PARIS (Reuters) - Fewer Europeans plan to head away on holiday this summer but the recession seems to have done next to nothing to Italian appetites for vacation, a survey published on Tuesday shows.
The number of Europeans planning to leave home for a holiday dropped three percentage points to 64 percent this year from 2008, with the French cutting back most, according to the survey by polling agency Ipsos, which contacted 3,500 people in seven countries.
Budget-wise, British tourists, hit also by a decline in the exchange rate of the pound, expect spending to fall considerably more than holidayers in other countries, according to the survey, conducted between February 16 and March 27, Ipsos said.
The percentage of people planning a holiday of at least four nights dipped three percentage points on average but the fall for the French was eight points, far more than in any of the other countries surveyed -- Italy, Britain, Belgium, Austria, Spain and Germany.
Italians topped the vacation table with 76 percent planning a break away this summer, down just one point from last year. However, Italians had a bigger preference than all others for holidaying in their own country.
The average vacation budget, at 2,066 euros across countries surveyed, will be down six percent this year. But for Britons it will decline 14 percent, more than twice as much as those with the next biggest drop, France and Spain, down six percent.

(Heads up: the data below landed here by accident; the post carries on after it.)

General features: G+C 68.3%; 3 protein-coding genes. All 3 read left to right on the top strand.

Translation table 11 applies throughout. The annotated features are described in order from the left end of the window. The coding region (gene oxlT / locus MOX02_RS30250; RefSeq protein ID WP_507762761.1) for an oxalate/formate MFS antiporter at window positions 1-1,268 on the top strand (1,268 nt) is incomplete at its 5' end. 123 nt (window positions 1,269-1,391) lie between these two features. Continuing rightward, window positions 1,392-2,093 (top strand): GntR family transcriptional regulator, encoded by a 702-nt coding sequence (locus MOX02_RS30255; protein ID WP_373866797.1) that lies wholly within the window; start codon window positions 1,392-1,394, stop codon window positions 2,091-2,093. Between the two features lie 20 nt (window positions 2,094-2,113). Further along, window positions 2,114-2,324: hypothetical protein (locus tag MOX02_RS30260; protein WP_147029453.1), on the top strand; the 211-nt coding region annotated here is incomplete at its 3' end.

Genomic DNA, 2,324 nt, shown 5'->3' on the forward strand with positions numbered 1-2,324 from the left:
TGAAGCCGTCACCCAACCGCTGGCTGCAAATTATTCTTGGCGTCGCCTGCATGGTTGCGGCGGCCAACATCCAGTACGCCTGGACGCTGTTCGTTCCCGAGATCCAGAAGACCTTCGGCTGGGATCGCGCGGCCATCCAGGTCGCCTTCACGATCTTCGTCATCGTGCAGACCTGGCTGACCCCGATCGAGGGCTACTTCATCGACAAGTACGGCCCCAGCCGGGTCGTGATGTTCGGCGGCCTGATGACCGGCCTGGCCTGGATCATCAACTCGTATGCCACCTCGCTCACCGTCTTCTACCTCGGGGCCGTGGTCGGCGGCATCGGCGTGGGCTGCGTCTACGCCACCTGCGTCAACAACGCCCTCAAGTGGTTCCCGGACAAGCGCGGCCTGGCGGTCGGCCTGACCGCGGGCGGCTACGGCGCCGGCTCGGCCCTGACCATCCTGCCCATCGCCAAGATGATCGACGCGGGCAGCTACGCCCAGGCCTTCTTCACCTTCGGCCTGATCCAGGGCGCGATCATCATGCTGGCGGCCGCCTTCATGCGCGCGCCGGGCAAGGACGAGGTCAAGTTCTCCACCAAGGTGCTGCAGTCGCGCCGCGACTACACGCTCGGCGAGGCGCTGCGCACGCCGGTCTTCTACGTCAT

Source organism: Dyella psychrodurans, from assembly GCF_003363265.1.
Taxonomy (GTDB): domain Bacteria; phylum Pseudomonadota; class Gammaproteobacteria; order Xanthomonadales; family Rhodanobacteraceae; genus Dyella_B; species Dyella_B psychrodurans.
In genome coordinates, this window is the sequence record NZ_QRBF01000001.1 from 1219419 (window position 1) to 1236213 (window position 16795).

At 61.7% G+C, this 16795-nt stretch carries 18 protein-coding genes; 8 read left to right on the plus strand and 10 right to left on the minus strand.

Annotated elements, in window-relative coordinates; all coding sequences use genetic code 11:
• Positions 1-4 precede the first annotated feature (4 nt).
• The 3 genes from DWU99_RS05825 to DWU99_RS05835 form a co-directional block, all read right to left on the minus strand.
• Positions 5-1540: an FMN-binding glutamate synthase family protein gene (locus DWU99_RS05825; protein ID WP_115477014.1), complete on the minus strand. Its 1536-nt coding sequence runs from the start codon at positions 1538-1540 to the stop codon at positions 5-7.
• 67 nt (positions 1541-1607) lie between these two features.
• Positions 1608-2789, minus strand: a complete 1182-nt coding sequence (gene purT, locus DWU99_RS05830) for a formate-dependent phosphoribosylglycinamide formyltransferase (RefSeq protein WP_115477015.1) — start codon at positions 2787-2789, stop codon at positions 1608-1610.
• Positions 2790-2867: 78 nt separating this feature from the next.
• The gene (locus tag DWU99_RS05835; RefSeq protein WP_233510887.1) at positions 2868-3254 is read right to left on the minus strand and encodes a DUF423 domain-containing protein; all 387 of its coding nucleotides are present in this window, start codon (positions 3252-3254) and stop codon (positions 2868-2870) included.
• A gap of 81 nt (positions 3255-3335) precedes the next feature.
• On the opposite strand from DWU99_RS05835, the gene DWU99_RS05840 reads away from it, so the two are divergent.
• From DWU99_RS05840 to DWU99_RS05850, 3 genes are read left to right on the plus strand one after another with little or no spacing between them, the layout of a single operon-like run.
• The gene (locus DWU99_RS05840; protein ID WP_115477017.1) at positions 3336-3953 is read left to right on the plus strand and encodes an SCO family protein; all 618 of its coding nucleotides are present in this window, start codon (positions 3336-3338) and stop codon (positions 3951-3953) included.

Again, Italians appear to be cutting back less, with holiday budgets there seen dropping four percent from 2008, the survey results showed.
While the impact of the economic crisis may be considerable, Europeans seemed largely indifferent when planning holidays, especially on transport choice, Ipsos said in a statement.
“They tend to live with the crisis wherever that is still possible, rather than radically change their lifestyle,” said the statement.
The economy of the 27-country European Union as well as the 16-country euro zone within the EU is forecast by the European Commission to shrink 4 percent this year while the jobless rate is expected to rise roughly 50 percent.
Some economists believe low inflation will nonetheless help to offset the toll by supporting consumer spending power.
For more on the holiday survey, click on the link below. here
Reporting by Brian Love; editing by Stephen Nisbet